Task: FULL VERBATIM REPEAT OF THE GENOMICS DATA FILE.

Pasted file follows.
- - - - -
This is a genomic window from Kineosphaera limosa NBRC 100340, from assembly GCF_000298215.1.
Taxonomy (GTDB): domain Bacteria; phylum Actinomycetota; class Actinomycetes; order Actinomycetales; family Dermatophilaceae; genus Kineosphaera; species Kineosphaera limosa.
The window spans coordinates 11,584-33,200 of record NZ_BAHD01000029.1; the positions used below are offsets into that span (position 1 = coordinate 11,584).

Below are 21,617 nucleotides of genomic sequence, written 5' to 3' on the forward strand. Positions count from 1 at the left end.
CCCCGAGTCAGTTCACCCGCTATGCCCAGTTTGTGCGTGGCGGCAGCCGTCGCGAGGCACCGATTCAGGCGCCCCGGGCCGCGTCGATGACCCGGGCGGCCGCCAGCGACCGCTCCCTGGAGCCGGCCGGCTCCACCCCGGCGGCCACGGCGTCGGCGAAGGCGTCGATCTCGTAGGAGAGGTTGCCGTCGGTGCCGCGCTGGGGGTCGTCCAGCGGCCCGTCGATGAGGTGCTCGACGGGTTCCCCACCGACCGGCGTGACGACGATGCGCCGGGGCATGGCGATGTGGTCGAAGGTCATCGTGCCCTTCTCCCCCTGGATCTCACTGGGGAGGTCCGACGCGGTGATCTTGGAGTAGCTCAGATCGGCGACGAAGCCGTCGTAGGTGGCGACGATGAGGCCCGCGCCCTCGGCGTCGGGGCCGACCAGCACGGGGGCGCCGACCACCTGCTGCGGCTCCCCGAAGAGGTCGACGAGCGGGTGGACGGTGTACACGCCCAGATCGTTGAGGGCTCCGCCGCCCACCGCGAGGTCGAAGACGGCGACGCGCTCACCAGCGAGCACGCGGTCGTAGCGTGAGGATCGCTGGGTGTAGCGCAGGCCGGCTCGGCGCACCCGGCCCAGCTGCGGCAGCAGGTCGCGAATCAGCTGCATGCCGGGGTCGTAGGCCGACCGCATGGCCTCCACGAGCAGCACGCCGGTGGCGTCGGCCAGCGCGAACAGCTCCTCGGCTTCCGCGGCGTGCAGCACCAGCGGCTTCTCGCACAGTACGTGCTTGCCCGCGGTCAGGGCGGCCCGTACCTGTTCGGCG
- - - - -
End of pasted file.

This is a genomic window from Kineosphaera limosa NBRC 100340, from assembly GCF_000298215.1.
Taxonomy (GTDB): domain Bacteria; phylum Actinomycetota; class Actinomycetes; order Actinomycetales; family Dermatophilaceae; genus Kineosphaera; species Kineosphaera limosa.
The window spans coordinates 11,584-33,200 of record NZ_BAHD01000029.1; the positions used below are offsets into that span (position 1 = coordinate 11,584).

Below are 21,617 nucleotides of genomic sequence, written 5' to 3' on the forward strand. Positions count from 1 at the left end.
CCCCGAGTCAGTTCACCCGCTATGCCCAGTTTGTGCGTGGCGGCAGCCGTCGCGAGGCACCGATTCAGGCGCCCCGGGCCGCGTCGATGACCCGGGCGGCCGCCAGCGACCGCTCCCTGGAGCCGGCCGGCTCCACCCCGGCGGCCACGGCGTCGGCGAAGGCGTCGATCTCGTAGGAGAGGTTGCCGTCGGTGCCGCGCTGGGGGTCGTCCAGCGGCCCGTCGATGAGGTGCTCGACGGGTTCCCCACCGACCGGCGTGACGACGATGCGCCGGGGCATGGCGATGTGGTCGAAGGTCATCGTGCCCTTCTCCCCCTGGATCTCACTGGGGAGGTCCGACGCGGTGATCTTGGAGTAGCTCAGATCGGCGACGAAGCCGTCGTAGGTGGCGACGATGAGGCCCGCGCCCTCGGCGTCGGGGCCGACCAGCACGGGGGCGCCGACCACCTGCTGCGGCTCCCCGAAGAGGTCGACGAGCGGGTGGACGGTGTACACGCCCAGATCGTTGAGGGCTCCGCCGCCCACCGCGAGGTCGAAGACGGCGACGCGCTCACCAGCGAGCACGCGGTCGTAGCGTGAGGATCGCTGGGTGTAGCGCAGGCCGGCTCGGCGCACCCGGCCCAGCTGCGGCAGCAGGTCGCGAATCAGCTGCATGCCGGGGTCGTAGGCCGACCGCATGGCCTCCACGAGCAGCACGCCGGTGGCGTCGGCCAGCGCGAACAGCTCCTCGGCTTCCGCGGCGTGCAGCACCAGCGGCTTCTCGCACAGTACGTGCTTGCCCGCGGTCAGGGCGGCCCGTACCTGTTCGGCG